An unexpected, powerful eruption of Bogoslof volcano, Alaska occurred at about 00:35 UTC on December 21, 2016. The eruption lasted about 30 minutes and sent volcanic ash to an estimated altitude of 10.3 km (34 000 feet) above sea level. The Aviation Color Code was briefly raised to Red. The last eruption of this volcano took place in 1992.
According to Alaska Volcano Observatory (AVO), a short-lived explosive eruption was reported by several pilots.
Satellite data showed a discrete explosion that detached and drifted to the south by 01:15 UTC. The Aviation Color Code was increased to Red and the Volcano Alert Level to Warning.
A subsequent pilot report from 01:50 UTC indicated that activity had decreased and the cloud was dispersing.
The ash cloud was carried southward over the Gulf of Alaska and no ash fell on inhabited areas. No further explosions have been detected in seismic and infrasound networks indicating that the activity has subsided.
No activity is apparent in recent nighttime satellite images.
Several hours later, the Aviation Color Code was lowered to Orange and the Volcano Alert Level to Watch.
"There is no ground-based volcano monitoring equipment on Bogoslof volcano so AVO is unable to provide a forecast of future eruptive activity. We will monitor satellite images and data from distant seismic and infrasound instruments for indications of significant explosive activity," the observatory said.
Some previous eruptions of Bogoslof have lasted for weeks to months, and further explosive activity could occur with little warning, the observatory added. Mariners in the area should use caution.
The last eruption of this volcano took place from July 6 to 24, 1992. It had Volcanic Explosivity Index (VEI) of 3 and produced a new dome.
The first known eruption of this volcano started in May 1796 and lasted until 1804. Since then, the volcano had at least 9 (VEI 0 - 3) eruptions.
"Only about 4 300 people live within 100 kilometers (62 miles) of the volcano, but as the reports suggest, there is an awful lot of air traffic that crosses the Aleutian Islands, heading from North America to Asia. The quick notices from the Volcano Ash Advisory Centers (VAAC) about eruptions like this one from an unexpected source like Bogoslof are vital for air traffic controllers and airlines to change routes and avoid volcanic ash hazards for aircraft," volcanologist Erik Klemetti said.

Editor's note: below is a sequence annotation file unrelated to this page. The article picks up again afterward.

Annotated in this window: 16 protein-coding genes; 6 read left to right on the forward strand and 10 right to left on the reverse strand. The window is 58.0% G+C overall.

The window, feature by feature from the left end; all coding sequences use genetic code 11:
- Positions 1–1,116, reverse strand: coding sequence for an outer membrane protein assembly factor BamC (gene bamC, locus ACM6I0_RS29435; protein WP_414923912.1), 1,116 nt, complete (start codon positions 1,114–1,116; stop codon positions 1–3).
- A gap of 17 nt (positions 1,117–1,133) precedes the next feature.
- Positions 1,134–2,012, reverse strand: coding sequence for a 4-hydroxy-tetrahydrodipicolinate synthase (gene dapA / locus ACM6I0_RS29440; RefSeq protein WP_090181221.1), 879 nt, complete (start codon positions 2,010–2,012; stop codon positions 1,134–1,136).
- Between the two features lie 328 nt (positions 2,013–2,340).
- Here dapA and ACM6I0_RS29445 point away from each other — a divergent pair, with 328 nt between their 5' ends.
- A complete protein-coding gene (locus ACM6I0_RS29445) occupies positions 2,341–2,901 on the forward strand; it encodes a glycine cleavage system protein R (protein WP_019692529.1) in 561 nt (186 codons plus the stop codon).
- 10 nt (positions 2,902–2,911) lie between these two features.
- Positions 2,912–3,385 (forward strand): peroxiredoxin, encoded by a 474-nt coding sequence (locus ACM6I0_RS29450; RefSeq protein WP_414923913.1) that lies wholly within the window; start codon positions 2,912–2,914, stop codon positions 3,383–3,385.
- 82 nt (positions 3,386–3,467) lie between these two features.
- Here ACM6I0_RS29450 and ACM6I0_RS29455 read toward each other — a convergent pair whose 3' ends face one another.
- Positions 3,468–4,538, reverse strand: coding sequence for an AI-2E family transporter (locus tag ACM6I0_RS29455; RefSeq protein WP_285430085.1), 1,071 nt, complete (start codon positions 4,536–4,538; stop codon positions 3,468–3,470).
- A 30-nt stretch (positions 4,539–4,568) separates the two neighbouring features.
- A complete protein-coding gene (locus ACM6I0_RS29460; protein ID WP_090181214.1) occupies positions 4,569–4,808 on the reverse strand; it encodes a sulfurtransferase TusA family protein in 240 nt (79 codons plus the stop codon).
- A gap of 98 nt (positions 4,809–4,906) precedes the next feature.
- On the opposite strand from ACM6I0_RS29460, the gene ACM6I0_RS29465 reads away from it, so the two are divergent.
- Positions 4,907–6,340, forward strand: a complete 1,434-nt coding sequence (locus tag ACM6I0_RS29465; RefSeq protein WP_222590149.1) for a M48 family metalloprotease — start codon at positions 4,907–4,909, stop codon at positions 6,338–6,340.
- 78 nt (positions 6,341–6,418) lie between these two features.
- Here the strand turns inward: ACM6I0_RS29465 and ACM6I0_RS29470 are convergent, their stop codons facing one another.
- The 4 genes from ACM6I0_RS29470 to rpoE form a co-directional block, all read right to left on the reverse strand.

Bogoslof is the emergent summit of a submarine volcano that lies 40 km north of the main Aleutian arc. It rises 1500 m above the Bering Sea floor. Repeated construction and destruction of lava domes at different locations during historical time has greatly modified the appearance of this "Jack-in-the-Box" volcano and has introduced a confusing nomenclature applied during frequent visits of exploring expeditions.
The present triangular-shaped, 0.75 x 2 km island consists of remnants of lava domes emplaced from 1796 to 1992. Castle Rock (Old Bogoslof) is a steep-sided pinnacle that is a remnant of a spine from the 1796 eruption. Fire Island (New Bogoslof), a small island located about 600 m NW of Bogoslof Island, is a remnant of a lava dome that was formed in 1883.
Featured image: Bogoslof Island is the summit of a largely submarine stratovolcano located in the Bering Sea 50 km behind the main Aleutian arc. Credit: Terry Keith (USGS/AVO), 1994.